I believe you that congestion pricing has not worked in reducing traffic during London’s rush hour. Here’s my question: how can Virginia’s just-started project to build High Occupancy Toll Lanes on the beltway work where London’s has failed? I’m skeptical, personally, of many “private” infrastructure proposals because, in more cases than not, the private party gets the upside but taxpayers get stuck with the bill if the project fails.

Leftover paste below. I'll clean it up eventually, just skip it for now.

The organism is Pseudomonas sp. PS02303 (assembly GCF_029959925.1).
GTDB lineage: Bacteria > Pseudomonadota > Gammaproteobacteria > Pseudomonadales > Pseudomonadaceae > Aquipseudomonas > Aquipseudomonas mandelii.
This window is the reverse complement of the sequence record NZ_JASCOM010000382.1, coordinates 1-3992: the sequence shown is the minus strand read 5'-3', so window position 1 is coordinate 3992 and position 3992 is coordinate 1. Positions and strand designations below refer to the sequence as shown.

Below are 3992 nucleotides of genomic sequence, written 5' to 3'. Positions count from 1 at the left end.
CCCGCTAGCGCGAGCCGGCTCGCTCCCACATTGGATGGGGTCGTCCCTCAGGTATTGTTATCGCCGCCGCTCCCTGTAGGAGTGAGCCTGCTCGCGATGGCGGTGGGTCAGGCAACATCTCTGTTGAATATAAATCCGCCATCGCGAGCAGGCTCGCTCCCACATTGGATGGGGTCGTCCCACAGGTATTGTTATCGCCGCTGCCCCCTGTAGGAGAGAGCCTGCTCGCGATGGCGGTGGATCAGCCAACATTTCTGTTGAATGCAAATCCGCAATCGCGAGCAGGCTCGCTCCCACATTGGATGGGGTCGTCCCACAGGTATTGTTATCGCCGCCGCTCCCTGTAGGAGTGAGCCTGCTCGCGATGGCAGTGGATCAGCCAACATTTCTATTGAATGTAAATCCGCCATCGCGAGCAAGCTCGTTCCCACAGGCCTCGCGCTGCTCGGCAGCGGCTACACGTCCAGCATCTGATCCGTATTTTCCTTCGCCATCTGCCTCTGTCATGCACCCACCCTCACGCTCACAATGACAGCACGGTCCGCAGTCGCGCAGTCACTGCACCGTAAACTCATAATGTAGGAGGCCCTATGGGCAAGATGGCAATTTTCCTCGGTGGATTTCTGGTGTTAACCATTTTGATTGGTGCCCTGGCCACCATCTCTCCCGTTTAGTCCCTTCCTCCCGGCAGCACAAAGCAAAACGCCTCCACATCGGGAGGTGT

Here’s one problem I see: the price needed to achieve the optimal reduction in congestion–every car can drive at the speed limit for the entire length of a given area–may be different than the price needed to achieve the greatest return on investment. One could just argue that the optimal level of congestion, by definition, is when the ROI is the greatest. But, obviously, that may not be what many people are thinking of when they support High Occupancy Toll lanes and other public-private partnerships intended to reduce congestion. It seems, indeed, like London has made an explicit effort to maximize its Return on Investment while ignoring the public purpose of reduced congestion. Government appears to be running like a business–to the benefit of nobody.